On Thursday, GOP Senate Majority Leader Mitch McConnell is set to headline a closed-door GOP mega-donor fundraiser for Perdue and Loeffler in Atlanta. Republican Sens. Lindsey Graham, Tim Scott and Todd Young are also slated to be in attendance at the event, where dinner costs $25,000 per couple.
“Republicans had been preparing for this runoff race even as Democrats were floating the idea of breaking 50 on election night,” veteran Republican strategist Liam Donovan told Yahoo News, referring to Democrats’ hope of taking the Senate. “They had this operation planned out, bags packed and ready to execute by Nov. 4. Now they’re in the field with a 1,000-person canvassing operation as the Warnock and Ossoff campaigns are still figuring out if they intend to knock doors.”
But getting out in front of people is not the only issue for Republicans. They need to get Trump out of the way without alienating him, which is easier said than done.
“The optimal strategy for Republicans requires a level of nuance this president does not necessarily abide,” Donovan said. “Even in purple Georgia, it’s worse for a Republican to be seen as anti-Trump than overly supportive of the president. At some level this is about defusing the current firestorm and avoiding his wrath more than anything else.”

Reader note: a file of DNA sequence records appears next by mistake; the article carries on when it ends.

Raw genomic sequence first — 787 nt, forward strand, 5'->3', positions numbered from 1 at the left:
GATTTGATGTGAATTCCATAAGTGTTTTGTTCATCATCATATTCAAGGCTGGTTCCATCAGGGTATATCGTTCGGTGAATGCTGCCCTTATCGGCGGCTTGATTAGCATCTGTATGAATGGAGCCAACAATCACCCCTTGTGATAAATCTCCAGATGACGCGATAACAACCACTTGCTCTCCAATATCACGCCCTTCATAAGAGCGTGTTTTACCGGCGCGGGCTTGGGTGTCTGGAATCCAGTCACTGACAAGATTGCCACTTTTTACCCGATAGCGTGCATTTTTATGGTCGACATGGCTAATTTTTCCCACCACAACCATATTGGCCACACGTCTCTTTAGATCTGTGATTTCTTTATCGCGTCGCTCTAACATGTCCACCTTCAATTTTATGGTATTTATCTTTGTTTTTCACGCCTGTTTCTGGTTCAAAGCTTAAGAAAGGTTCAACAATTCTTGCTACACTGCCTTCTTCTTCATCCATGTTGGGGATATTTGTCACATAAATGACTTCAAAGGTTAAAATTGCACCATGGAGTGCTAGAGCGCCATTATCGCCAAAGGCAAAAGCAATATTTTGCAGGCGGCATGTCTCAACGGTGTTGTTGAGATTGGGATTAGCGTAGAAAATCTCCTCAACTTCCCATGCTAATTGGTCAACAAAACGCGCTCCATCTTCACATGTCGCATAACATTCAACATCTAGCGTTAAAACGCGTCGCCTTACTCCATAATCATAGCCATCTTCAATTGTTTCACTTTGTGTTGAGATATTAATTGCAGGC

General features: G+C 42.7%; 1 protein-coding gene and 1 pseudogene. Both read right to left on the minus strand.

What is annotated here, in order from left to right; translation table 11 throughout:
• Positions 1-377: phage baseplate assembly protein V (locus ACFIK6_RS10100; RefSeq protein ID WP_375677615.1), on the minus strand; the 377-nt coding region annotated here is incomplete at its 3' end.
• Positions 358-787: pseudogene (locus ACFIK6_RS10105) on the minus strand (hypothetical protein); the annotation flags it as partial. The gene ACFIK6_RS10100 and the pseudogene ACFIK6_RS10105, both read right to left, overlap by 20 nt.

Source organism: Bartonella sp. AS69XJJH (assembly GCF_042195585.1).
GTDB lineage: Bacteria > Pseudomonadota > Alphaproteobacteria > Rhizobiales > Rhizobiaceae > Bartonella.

Koch, the Republican strategist, agreed, calling the president “the 800-pound gorilla” in the Senate runoffs. Trump “is making this Senate race incredibly difficult,” she said. “If he and Mitch McConnell are friends, they need to come together. They are not helping Perdue and Loeffler at all.”
Trump, according to Koch, has built a coalition of supporters over the past four years who are more dedicated to him than to the Republican Party.
“He’s solidified the base around him more than party principles,” she added. “We have to get back to our principles. It’s not about a person, it’s bigger than that.”
That may be easier said than done, but Georgia could prove the test case of whether the Republican Party can survive Trump.
Duncan, at least, is hopeful.
“I think that’s the beauty of our system here,” he said. “Just because the person you voted for didn’t win, it doesn't change your opportunity to still get things done. … There is not one person that makes this movement, and we need to remember that.”
Below are key dates for Georgians to remember ahead of the state’s Senate runoff elections on Jan. 5, 2021:
Cover thumbnail photo illustration: Yahoo News; photos: John Bazemore/AP Photo, Jessica McGowan/Getty Images (2)